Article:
Black Washington And Lee Law Students Criticize University For Honoring Racist Namesake
A handful of African-American law students from Washington and Lee University are coming together in protest of the school’s open honoring of its’ namesake, who was a leader in the Confederate Army. The students have requested that the board of trustees do whatever is necessary to make the school more welcoming for minority students, including removing the confederate flags that are currently flying from the campus chapel.
via Washington Post
A group of black law students at Washington and Lee University is urging administrators to atone for its Confederate heritage and what they call the “dishonorable conduct” of namesake Robert E. Lee.
The movement has struck a racial divide on the bucolic campus in Lexington, Va., where black students make up about 3.5 percent of the total student population.
Third-year law student Dominik Taylor, a descendent of slaves on his father’s side, said he felt betrayed by admissions representatives who touted the school’s diversity.
“They assured me it was a welcoming environment where everyone sticks together as a community,” Taylor said. “Then I came here and felt ostracized and alienated.”
Taylor is among a group of students who have urged the board of trustees to make the university more welcoming for minority students. Known collectively as the Committee, the students wrote a letter to the trustees with a list of “demands,” promising acts of civil disobedience if they see no action before Sept. 1.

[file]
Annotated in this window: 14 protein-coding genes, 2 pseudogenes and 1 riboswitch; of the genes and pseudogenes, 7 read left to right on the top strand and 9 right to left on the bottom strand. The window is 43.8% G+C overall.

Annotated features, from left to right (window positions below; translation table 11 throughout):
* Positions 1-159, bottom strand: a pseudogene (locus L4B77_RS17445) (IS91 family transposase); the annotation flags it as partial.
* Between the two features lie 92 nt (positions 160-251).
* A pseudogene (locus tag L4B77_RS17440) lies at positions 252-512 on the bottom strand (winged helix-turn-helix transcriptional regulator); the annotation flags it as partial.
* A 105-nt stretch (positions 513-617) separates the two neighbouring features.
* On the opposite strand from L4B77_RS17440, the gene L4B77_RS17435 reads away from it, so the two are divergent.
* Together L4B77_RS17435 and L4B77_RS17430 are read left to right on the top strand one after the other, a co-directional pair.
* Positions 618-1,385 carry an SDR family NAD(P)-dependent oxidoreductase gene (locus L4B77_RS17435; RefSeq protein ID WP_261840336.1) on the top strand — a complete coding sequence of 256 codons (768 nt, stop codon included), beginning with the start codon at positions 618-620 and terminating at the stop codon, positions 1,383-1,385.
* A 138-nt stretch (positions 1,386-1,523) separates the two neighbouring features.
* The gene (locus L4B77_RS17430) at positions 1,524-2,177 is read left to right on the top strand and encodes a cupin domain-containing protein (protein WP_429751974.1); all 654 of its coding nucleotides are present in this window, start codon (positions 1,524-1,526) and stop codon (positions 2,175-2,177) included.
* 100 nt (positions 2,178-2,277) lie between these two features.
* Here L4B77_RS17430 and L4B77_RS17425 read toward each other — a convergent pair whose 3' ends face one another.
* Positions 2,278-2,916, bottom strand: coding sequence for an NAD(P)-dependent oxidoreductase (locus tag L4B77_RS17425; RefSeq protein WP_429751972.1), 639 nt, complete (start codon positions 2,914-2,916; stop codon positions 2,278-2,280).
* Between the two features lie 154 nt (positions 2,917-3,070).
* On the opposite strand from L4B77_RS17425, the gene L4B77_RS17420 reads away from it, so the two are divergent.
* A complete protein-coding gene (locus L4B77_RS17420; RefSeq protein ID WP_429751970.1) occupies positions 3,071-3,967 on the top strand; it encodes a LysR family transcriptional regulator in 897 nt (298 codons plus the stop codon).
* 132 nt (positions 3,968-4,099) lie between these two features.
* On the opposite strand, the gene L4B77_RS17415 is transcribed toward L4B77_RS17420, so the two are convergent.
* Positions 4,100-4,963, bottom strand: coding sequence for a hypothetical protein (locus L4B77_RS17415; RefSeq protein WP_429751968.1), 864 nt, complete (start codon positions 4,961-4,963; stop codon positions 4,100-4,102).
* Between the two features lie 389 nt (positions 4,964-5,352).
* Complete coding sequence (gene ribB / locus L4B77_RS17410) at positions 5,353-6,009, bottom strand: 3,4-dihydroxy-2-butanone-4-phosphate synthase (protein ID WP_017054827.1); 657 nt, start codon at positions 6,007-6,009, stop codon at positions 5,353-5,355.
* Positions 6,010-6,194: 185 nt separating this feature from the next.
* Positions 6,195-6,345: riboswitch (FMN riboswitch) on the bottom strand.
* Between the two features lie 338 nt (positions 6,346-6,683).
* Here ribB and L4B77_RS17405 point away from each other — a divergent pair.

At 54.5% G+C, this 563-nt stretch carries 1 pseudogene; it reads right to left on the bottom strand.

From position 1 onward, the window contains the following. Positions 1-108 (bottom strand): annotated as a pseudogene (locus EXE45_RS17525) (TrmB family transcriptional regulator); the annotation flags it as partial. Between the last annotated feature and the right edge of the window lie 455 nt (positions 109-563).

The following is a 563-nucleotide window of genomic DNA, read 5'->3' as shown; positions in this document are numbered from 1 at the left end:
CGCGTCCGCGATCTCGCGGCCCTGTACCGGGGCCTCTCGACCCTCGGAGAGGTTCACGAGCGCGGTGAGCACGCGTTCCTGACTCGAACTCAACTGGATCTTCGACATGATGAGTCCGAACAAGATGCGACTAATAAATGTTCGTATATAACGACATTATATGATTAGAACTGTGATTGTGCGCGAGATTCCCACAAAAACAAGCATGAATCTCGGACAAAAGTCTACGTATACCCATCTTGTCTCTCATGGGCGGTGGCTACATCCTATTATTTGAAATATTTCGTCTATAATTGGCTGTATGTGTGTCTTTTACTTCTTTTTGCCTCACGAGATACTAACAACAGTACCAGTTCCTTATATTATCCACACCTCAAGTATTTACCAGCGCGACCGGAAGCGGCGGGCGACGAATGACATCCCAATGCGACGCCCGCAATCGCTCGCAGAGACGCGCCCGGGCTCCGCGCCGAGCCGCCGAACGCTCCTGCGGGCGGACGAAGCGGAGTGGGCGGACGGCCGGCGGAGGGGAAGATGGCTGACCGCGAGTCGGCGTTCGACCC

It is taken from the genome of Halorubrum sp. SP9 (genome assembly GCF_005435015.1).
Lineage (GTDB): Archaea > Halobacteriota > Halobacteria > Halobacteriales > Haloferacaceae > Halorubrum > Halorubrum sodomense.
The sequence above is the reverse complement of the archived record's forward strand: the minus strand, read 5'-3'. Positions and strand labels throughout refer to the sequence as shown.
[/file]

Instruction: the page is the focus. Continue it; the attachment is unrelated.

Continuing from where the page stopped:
The students want Confederate flags removed from the chapel. They also want administrators to ban Confederate reenactors and sympathizers from campus on the Lee-Jackson holiday in Virginia, and they ask that the university’s undergraduate school cancel classes on Martin Luther King Jr. Day.
The Washington and Lee law school began observing the holiday in 2013, but the undergraduate students still attend classes. Although Lee-Jackson Day, the Friday before the King holiday, is not a formal holiday on campus, the school does honor Lee annually around his birthday on Founder’s Day.
The Committee also wants the administrators to issue an apology for the university’s connection to slavery and the “racist and dishonorable conduct of Robert E. Lee,” the general who led Confederate forces during the Civil War.
These students definitely raise valid points and it’s surprising that the University would continue to pride itself on being “diverse” yet still honoring the memory of this racist man. What are you r thoughts on this, Bossip fam?